Follow that Phantoms' mood with the reflective atmosphere of this dreamy Tokimonsta take. Icelandic artist Ólafur Arnalds is a Grammy-nominated musician, and his original piano-driven piece is full of solemn ambience and twilight glow. The LA beat maker picks up the room with a danceable beat that still leaves room for lounging on shag carpets and long, languid afternoons. It's jazzy, spacy and downright beautiful. Get lost in these sepia shades as long as you can. — K. Bein
Norwegian singer Ina Wroldsen is no stranger to the world of dance collaborations, and honestly, her tracks are electric dance jams in their own right. "Forgive or Forget" is a modern disco sing-along, but there was yet room for shimmering synths and even higher moments of club-forward ecstacy. Enter R3hab, one of the best remixers in the game. The Dutch producer pumps the jam with even brighter lights, more soulful keys and a vibrant instrumental hook to get you jumpin on the VIP couches and throwing fistfuls of glitter. — K. Bein
Jauz & i_o – “Truth"
Ready, get set, rave to this tech groove from Jauz and Billboard Dance One to Watch alumni i_o. "Truth" is a bubblin-pot of anthemic build, with early two-minutes of tension growing under the skin toward a drop-down-disco break. “I_o and I have been friends for something like 7 years now and watching him create this new project from scratch and seeing its growth has been so much fun," Jauz is quoted in a press relaese. "We wrote truth in basically a day flat, just kept trying different bass lines and drums and samples, and once we found that main vocal, everything really fell into place." "Truth" is just one drop of heat from a 10-track tech-house compiltion set to come from Jauz' Bite This! label later this month. — K. Bein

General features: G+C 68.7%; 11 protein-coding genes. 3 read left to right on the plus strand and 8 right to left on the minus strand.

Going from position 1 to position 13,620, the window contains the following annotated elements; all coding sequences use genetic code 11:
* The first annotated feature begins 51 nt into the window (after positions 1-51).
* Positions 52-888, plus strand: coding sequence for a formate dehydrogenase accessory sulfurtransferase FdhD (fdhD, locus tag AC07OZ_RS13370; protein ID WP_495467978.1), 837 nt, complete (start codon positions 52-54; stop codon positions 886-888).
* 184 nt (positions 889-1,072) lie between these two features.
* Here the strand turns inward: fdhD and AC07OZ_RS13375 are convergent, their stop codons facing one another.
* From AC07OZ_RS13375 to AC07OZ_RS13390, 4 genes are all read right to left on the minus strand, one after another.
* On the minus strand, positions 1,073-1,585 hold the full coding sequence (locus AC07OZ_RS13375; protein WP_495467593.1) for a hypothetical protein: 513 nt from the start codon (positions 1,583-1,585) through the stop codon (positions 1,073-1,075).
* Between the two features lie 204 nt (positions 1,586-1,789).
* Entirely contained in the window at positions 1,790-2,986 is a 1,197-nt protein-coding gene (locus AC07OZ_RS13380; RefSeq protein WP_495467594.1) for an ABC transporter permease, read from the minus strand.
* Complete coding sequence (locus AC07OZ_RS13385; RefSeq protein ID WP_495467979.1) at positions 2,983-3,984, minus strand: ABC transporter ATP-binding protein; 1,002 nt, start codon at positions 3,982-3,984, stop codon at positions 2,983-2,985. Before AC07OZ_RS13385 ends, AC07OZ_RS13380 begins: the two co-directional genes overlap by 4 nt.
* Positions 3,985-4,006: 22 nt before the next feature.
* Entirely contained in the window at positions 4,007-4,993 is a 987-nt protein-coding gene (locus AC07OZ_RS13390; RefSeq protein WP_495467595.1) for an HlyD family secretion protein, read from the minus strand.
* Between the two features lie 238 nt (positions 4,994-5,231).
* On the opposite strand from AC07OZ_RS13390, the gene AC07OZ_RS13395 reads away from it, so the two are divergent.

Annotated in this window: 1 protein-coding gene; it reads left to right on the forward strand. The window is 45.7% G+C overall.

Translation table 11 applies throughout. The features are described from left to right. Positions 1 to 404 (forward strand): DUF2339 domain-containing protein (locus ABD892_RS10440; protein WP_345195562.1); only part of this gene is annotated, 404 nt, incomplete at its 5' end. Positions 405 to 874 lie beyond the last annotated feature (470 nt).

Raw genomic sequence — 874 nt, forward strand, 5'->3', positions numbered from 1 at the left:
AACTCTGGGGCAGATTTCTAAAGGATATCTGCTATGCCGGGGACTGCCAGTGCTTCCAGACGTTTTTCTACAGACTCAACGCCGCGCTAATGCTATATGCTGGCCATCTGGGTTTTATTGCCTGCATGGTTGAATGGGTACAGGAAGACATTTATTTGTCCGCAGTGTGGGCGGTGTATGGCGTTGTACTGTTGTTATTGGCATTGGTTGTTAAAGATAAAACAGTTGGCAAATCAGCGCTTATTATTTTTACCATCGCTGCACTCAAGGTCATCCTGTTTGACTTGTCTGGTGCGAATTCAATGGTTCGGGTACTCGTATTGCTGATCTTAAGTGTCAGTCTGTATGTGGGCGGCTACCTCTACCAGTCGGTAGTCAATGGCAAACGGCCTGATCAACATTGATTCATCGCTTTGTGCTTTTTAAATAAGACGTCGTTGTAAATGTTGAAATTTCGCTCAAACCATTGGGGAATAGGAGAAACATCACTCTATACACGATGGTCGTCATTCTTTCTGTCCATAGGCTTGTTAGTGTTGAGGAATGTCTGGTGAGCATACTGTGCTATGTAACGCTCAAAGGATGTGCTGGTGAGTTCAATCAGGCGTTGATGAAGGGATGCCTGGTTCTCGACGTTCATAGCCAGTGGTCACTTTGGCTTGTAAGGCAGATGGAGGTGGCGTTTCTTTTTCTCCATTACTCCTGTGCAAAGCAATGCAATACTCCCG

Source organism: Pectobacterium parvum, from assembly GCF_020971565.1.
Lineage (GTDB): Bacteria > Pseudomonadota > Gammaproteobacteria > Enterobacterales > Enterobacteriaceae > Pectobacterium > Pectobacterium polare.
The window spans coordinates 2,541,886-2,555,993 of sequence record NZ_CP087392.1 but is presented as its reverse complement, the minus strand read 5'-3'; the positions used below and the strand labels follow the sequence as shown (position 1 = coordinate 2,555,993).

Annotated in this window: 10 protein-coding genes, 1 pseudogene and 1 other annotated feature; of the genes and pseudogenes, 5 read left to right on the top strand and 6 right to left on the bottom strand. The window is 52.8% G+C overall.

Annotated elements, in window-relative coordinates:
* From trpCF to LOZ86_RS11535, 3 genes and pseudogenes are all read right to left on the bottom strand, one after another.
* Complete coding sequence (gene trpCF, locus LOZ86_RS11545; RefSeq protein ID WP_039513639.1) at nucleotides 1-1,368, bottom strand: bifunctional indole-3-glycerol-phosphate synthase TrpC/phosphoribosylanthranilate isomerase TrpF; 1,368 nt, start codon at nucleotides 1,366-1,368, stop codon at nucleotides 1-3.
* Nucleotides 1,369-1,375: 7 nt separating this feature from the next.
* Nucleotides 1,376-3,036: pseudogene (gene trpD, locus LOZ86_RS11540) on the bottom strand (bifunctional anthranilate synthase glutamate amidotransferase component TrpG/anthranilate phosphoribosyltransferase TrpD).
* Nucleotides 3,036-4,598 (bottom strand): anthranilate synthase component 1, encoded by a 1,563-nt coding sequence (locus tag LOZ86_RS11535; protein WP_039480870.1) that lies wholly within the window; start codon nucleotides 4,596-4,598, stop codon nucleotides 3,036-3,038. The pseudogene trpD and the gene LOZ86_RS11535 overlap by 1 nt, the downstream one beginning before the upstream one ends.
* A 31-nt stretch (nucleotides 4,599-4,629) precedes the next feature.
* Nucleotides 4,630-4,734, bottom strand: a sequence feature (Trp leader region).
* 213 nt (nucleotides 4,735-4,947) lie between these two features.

EDM phenom Jonas Blue bangs it out on his new track "I Wanna Dance," which features a mega-sized marimba-flavored synth and a hollowed out reverse drop reminiscent on Martin Garrix's all time banger "Animals." The first track out Blue's Astralwerks imprint Electronic Nature, the British producer says, in a press release, that the song's hook "came to me when I was in bed and just in that lucid moment between consciousness and sleep…I jumped out of bed and recorded a voice note of the vocal hook and I went into the studio the next day fully inspired." I Wanna Dance" certainly isn't sleepy, instead hitting a peak club time vibe that will surely send the Euro ravers crazy when Blue drops it during his set tomorrow night at Tomorrowland. — KATIE BAIN
Mija – "Sweat It Out"
LA hero Mija gets sweaty and sensual with her new single "Sweat It Out," a deep house cut that simmers start to finish. Accompanied by a dually luxe video and out DJ Haus' Hot Haus Records, "Sweat It Out" demonstrates that the heat of summer doesn't have to exist exclusively in the sunlight. Also check the eerie, deconstructed remix by Frankfurt producer Ludwig A.F. Röhrscheid. — K. Bain